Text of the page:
Friday, May 24, 2013

The Day Custer Got Siouxed


June 25th is the anniversary of the Battle of the Little Bighorn. Or as some call it, "The Day Custer Got Siouxed."

I propose that we appoint that day as the day "We the People" make our stand against the arrogant corporations and politicians that want to subdue us into oblivion. We do not have to finally give in to survive like the great leaders of Native America did.


The trouble is that after they won, they disbanded and went their separate to avoid another conflict and lost a little each year until they lost big time in 1890. That was the problem with the Occupy movement too and what we must not repeat. We are fighting not only the corporatocracy, but the government too because they are owned by the monied interests that got them elected. Once we start we cannot back down or disband.
I realize that there are honest business owners and politicians we must keep them on our side, not alienate them.
What do we do? Spread the word. Facebook, college newspapers, classmates, co-workers, whatever. I'm open to ideas. I only have experience as an individual. But if you understand the significance of that date in American history and know a little about Indian warfare, You will know that Indians all over were fierce fighters, but they fought for individual honor and lost too many battles. It was not until they learned to work together at the Little Bighorn that they won a major victory.Refuse to drive or buy gas. Buy only used items, shop locally, civil disobedience, Ideas please.
June 25 is only the beginning.
Please follow my comments: Bearly Literate at Alternet.org and Truthdig.com
Here is a post by Ezrabiggins   Notice. who answered my appeal on Truthdig
Notice.
June 25 Day of Action Do not work. Do not shop. Do not buy gas. Walk or bike or bus downtown. Set up clearly marked education tables: "Lost Rights" "Reject D.C." "War Crimes" "Dollar Collapse" "Change Your Bank" "Student Debt" "Homeless Veterans". Tuesday June 25 -- It's About Time.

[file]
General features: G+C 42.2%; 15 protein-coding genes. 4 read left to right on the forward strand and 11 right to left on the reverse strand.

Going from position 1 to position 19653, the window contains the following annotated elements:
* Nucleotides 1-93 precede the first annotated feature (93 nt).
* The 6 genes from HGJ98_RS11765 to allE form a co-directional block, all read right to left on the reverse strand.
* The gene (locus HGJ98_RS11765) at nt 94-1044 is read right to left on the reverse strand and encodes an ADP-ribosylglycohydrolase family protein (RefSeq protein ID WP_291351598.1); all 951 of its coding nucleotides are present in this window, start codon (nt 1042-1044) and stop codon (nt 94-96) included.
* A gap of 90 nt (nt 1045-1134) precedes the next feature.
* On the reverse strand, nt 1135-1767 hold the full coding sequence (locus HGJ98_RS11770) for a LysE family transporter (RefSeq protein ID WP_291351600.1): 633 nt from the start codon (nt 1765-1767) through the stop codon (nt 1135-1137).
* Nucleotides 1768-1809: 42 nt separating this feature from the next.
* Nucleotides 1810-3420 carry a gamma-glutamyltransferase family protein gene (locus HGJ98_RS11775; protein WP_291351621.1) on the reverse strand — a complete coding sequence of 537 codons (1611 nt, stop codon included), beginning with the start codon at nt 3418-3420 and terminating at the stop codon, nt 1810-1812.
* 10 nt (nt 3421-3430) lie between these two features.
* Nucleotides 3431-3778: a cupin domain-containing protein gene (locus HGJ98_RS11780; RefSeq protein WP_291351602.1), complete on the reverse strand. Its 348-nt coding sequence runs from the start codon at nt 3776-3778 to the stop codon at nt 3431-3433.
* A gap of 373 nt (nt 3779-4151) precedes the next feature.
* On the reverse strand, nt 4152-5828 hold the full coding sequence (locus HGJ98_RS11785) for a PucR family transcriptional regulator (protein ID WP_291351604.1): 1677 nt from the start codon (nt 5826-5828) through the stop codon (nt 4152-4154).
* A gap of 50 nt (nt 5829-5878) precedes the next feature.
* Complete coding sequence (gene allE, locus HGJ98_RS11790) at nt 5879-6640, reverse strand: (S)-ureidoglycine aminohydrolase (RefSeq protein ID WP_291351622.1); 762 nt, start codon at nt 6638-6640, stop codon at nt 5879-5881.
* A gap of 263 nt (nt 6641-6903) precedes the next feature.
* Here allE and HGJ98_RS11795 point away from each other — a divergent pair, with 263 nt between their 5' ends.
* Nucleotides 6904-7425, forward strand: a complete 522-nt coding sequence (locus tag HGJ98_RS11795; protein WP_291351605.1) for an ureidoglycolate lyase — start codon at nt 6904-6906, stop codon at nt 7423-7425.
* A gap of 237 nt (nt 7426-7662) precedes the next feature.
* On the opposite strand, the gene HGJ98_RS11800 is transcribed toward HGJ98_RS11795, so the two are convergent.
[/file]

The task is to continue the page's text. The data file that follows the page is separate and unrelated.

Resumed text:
Get a permit and march. But individually block traffic while holding a sign. One person at a time stops a lane of traffic. Ask for drivers' support. "Honk your horn." "Park and Join Us." If you do not cause trouble you will have no effect. No violence. No destruction of property. But be loud and cause inconvenience. We will not be contained or obedient. Tuesday June 25 -- It's About Time.
Plan locally. You must communicate the message to the unemployed, the homeless, veterans, students. Talk to strangers. Use this forum--the comments to the week's Chris Hedges column--to share ideas and information nationally. You must be the leader. Tuesday June 25 -- It's About Time.
June 25 was the Battle of the Little Big Horn. The day Custer fell.

Wednesday, May 22, 2013

The Modern Mound Builders of Minnesota



The Man-Made Mound of Northern Minnesota 

      I am temporarily working out of Thief River Falls and, coming from the rolling terrain of central Montana, I am amazed at the vast flatness of the region. The town is located in the Red River Valley of Northwest Minnesota at the confluence of the Red Lake and Thief rivers. It is also at the bottom of the ancient lakebed of Lake Agassiz. The Red River valley is so wide and flat that spring usually brings a flooding concern as spring melts the abundant snows of winter. It will not take much to spill over its pathetic banks. The valley is so wide and flat that you cannot even see the hills that contain it. It is so flat that any visible rise in elevation is clearly man-made. The highest points are generally roads, railroads and county maintenance sand and gravel piles.